The recipe here is adapted from Felicity Cloake, and acknowledges that most British kitchens do not have a tandoor oven.

Murgh tikka masala

1 Star2 Stars3 Stars4 Stars5 Stars (No Ratings Yet)


  • For the chicken tikka:
  • 1 whole chicken (except the wings), jointed, skinned and boned
  • Juice of 2 lemons
  • 1 tsp salt
  • 150ml plain yoghurt
  • 1 tbsp pureed ginger (use a blender lubricated with a bit of water)
  • 3 garlic cloves, crushed
  • 2 tsp ground cumin
  • 1 tbsp garam masala
  • 1 tbsp smoked sweet paprika
  • For the sauce:
  • 2 tbsp ghee
  • 2 small onions, chopped
  • 6 green cardamom pods
  • 1 2cm cinnamon stick
  • 4 cloves
  • 2 tbsp pureed ginger (see above)
  • 8 garlic cloves, minced
  • 400g chopped tomatoes
  • 1 tbsp tomato puree
  • 2 small green chillies, split lengthways and deseeded
  • 1 tsp sugar
  • 50ml whipping cream
  • 1 tsp paprika
  • Half tsp fenugreek leaves, ground
  • 1 tsp garam masala
  • 1 tbsp lemon juice
  • 1 small handful of coriander leaves, as a garnish



Cut the chicken into bite-sized chunks and stir in the lemon juice and salt. Leave to marinade for 30 minutes.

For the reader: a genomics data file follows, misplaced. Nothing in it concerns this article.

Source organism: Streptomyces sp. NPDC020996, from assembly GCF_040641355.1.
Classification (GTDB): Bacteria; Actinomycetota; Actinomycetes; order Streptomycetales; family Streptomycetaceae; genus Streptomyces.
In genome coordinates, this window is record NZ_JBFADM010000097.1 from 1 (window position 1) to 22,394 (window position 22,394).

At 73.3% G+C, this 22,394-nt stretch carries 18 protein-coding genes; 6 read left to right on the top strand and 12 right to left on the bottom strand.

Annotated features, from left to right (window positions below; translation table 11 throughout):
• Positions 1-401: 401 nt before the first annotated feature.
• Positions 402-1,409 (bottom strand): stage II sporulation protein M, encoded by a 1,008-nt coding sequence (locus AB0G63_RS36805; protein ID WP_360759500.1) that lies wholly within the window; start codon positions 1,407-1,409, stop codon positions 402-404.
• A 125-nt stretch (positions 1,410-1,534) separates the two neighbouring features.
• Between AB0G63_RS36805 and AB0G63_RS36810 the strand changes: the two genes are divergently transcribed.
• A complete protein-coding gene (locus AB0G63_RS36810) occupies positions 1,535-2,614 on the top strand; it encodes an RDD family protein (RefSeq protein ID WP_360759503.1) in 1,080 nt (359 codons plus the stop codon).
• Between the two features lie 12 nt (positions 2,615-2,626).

Stir the remaining marinade ingredients together and add to the bowl. Stir well to coat, cover and leave for at least 4 hours at room temperature (but ideally chilled overnight). Bring this up to room temperature before cooking.


To make the sauce, heat the ghee in a frying pan over a medium-high heat and add the onions. Fry until soft and golden brown, stirring regularly. Meanwhile, grind the seeds from the cardamom pods, the cinnamon stick and cloves to a smooth powder using a pestle and mortar or a mill.


Stir the pureed ginger and garlic into the onions and fry for a couple of minutes, stirring, then add the powdered spices and fry for a minute or so. Add the tomatoes and tomato puree plus 300ml water. Bring to a simmer, turn the heat down to medium and cook until reduced slightly.


Meanwhile, heat your grill as high as it goes, and thread the chicken on to metal skewers, pushing the pieces well together. Put on a lined baking sheet as close to the grill as possible and grill for six to eight minutes on each side, until charred at the edges.


Puree the sauce until smooth. Once the chicken is done, return the pureed sauce to the pan on a medium heat. Stir any remaining marinade into the sauce, along with the chillies, sugar, cream and paprika. Add the chicken, fenugreek and garam masala and cook for about five minutes. Adjust seasoning.


Serve with chopped coriander garnish.

You Might Also Like

No Comments

Leave a Reply

This site uses Akismet to reduce spam. Learn how your comment data is processed.